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FTMBA 2020_I Workshop – Reinventing your Business Model for a Prosumer World

Kurs ID
WS020
Art des Kurses
FT MBA LV
Wochenstunden
1,33
Semester
HS 2019
Vortragssprache
Englisch
Vortragende/r
Dr. Andreas Neus
Bitte beachten Sie, dass AustauschstudentInnen im BSc-Programm der WHU eine höhere Anzahl an Credits erwerben als hier aufgeführt. Für weitere Informationen wenden Sie sich bitte direkt an das [International Relations Office].
Enabled by digital technology and lowered barriers to entry, consumers have evolved from mostly passive market participants that could communicate mostly through their wallet to a much more active role in reviewing, rating and even co-designing new products and services.

This creates a range of challenges for existing business models as companies may find new competition from unexpected quarters and find existing unique value propositions eroding with new products and services competing at lower price points or better fitting the value curve of consumers’ needs.

Reinventing a business model fast enough to thrive in this challenging context is a major challenge and requires reflecting on the mental model of the consumer’s role and one’s own value proposition, as well as being aware of biases in managerial decision making. Decision makers may also suffer from “innovation blindness” and “toxic assumptions” as their existing mental models make it harder to recognize disruptive innovations that are challenging their business model.

Agenda

Day 1: Business Models, Innovation and Decision Challenges

  1. Introduction to Business Model Innovation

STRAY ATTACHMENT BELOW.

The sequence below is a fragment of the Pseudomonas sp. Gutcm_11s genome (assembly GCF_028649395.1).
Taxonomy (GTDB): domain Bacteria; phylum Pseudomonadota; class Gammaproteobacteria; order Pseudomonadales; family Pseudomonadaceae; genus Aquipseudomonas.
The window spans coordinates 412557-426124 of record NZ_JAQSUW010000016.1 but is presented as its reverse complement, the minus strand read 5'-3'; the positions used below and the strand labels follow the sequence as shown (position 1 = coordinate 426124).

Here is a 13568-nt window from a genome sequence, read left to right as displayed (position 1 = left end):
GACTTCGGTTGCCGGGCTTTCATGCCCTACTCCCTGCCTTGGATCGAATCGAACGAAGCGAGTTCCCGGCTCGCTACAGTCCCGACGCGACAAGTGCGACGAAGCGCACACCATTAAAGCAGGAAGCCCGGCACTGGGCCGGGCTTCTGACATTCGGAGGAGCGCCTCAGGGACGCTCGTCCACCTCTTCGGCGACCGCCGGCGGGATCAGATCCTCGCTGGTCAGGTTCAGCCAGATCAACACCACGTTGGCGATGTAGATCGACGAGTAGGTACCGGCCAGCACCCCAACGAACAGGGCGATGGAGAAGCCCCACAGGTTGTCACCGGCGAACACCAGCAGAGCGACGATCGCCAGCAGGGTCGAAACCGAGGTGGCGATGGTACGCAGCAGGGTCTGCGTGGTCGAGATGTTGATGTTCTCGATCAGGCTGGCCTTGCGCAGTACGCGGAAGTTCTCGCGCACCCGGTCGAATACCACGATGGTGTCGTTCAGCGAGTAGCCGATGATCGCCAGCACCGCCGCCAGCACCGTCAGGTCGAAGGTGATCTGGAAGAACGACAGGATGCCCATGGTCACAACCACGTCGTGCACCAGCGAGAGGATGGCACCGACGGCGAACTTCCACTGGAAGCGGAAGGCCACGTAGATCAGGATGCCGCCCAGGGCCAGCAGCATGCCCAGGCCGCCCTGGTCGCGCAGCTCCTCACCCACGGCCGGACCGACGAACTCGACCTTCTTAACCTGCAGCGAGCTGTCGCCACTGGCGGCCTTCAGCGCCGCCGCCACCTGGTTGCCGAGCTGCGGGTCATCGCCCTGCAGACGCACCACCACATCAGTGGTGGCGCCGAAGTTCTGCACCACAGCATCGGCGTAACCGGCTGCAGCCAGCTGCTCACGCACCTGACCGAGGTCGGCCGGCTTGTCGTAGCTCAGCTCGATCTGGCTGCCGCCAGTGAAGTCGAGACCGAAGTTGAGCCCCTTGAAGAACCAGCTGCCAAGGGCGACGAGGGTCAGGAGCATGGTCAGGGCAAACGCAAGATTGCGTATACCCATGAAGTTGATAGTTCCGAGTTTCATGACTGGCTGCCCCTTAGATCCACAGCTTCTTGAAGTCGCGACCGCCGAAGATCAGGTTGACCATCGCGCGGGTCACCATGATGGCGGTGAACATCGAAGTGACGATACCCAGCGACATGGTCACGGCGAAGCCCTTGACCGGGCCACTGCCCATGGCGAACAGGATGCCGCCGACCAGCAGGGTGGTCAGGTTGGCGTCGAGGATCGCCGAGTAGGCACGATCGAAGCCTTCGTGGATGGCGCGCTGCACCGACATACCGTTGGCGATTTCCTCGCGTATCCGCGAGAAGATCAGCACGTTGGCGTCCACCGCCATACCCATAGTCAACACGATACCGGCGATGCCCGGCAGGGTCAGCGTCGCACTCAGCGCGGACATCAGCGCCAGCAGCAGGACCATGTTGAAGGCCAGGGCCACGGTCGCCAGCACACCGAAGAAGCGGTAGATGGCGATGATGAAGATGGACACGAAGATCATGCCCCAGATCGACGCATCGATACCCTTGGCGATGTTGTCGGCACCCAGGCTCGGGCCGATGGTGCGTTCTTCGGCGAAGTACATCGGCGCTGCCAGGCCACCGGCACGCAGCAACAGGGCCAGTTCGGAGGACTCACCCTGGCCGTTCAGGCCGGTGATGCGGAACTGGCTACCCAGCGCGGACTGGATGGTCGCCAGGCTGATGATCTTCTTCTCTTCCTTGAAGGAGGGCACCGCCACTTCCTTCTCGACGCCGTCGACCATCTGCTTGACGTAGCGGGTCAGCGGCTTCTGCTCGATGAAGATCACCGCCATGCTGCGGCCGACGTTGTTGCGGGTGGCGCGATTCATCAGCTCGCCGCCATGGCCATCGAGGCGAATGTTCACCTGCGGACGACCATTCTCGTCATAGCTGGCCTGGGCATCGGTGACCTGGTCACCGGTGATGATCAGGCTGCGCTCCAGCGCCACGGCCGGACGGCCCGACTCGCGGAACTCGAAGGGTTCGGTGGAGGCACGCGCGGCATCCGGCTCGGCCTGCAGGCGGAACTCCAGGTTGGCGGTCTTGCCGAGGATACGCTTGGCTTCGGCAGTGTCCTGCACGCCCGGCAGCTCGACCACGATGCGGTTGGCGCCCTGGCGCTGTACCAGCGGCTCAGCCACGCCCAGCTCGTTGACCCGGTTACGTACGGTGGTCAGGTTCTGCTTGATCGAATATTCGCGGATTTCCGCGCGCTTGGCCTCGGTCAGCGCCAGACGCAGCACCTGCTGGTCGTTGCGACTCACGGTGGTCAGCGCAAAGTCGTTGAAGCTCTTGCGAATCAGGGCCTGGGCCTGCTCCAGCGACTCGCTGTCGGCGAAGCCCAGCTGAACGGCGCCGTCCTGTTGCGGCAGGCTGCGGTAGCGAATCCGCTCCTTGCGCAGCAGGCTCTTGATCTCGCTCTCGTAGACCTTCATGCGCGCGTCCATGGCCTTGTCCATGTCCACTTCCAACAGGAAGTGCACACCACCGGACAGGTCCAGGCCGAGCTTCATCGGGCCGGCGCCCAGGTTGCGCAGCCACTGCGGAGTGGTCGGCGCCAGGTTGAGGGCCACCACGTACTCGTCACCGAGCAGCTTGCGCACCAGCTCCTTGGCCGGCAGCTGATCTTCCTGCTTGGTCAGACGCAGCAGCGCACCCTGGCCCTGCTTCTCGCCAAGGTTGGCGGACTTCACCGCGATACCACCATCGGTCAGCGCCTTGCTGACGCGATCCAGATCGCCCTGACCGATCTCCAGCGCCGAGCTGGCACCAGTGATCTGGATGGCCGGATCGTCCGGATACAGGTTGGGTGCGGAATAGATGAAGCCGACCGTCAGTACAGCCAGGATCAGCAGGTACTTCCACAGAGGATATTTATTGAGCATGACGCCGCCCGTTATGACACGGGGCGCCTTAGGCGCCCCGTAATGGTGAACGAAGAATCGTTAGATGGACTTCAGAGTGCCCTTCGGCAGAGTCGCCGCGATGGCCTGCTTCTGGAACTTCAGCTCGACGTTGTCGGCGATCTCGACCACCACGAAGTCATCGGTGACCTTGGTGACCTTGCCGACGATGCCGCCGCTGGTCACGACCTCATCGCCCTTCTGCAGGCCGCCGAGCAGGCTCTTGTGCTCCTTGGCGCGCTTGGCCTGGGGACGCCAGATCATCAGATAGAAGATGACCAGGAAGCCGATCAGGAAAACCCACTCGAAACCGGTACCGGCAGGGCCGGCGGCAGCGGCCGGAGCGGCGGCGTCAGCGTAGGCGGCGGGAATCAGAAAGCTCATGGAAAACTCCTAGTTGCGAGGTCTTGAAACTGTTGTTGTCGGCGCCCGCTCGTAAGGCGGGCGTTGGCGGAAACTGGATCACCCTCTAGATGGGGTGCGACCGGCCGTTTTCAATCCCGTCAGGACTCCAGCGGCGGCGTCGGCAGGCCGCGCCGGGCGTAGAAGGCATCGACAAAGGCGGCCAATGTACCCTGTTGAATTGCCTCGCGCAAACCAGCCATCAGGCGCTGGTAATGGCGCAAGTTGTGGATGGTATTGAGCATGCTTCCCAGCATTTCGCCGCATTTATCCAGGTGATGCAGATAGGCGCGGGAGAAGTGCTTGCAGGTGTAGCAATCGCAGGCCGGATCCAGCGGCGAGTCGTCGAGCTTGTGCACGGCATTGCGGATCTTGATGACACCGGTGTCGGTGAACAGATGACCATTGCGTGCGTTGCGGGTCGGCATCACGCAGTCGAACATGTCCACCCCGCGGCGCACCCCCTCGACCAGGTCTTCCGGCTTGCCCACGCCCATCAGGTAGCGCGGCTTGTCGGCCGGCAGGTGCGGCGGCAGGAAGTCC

09:00 h - 10:30 h

Coffee Break - 30 minutes -

  1. Understanding Innovation Blindness
    11:00 h - 12:30 h
    Lunch - 60 minutes –

  1. Biases in Management Decision Making
    Guest session by Dr. Matthias Unfried, Senior Researcher & Program Manager Market Decision Labs, NIM
    13:30 h - 15:00 h
    Afternoon Break - 30 minutes –

  2. Fallen Champions: The Cost of Decision Failures
    15:30 h – 17:00 h

Day 2: Market Decisions and Mental Models in a Prosumer World

  1. Mental Models and Business Decisions: Identifying “Toxic Assumptions” of Business Models
    Guest session by Dr. Fabian Buder, Head of Future & Trends Research, NIM

09:00 h - 10:30 h
Coffee Break - 30 minutes -

11:00 h - 11:45 h

  1. Markets are changing: Transaction Costs, Prosumers and the Prosumer Economy
    11:45 h - 12:30 h
    Lunch - 60 minutes –

  1. Building a Prosumer Value Proposition and Business Model
    13:30 h - 15:00 h
    Afternoon Break - 30 minutes -

  2. Can Decision Quality be Measured? Wrap-Up and Discussion
    15:30 h – 17:00 h
Date Time
Thursday, 12.12.2019 09:00 - 17:00
Friday, 13.12.2019 09:00 - 17:00
Why do some companies behave as though they are blind to the disruptive innovations transforming their core markets? How can unquestioned basic assumptions sink previously invincible business models? How is transparency and the shift from consumer to “prosumer” impacting market mechanisms in an increasingly digital world?

In this workshop format, participants will understand how business models and mental models can help or hinder innovation and how they decision making can be affected by decision biases, innovation blindness and toxic assumptions. The increasingly active consumers who themselves start producing reviews, content and even products and services are a strategic challenge to many existing business models. Participants will learn which methods and tools can be used to identify and deal with these challenges, by systematically challenging business assumptions.

After the workshop, participants should have a good understanding of the challenges involved in reinventing an existing business model for an increasingly prosumer-driven world, and will have a toolset at their disposal to understand and challenge their own and other people’s assumptions and mental models.

The workshop is a mix of presentation, discussion, exercises and interactive sessions and also includes an introduction to behavioral economics methods as a way to understand human decision making and its limits.
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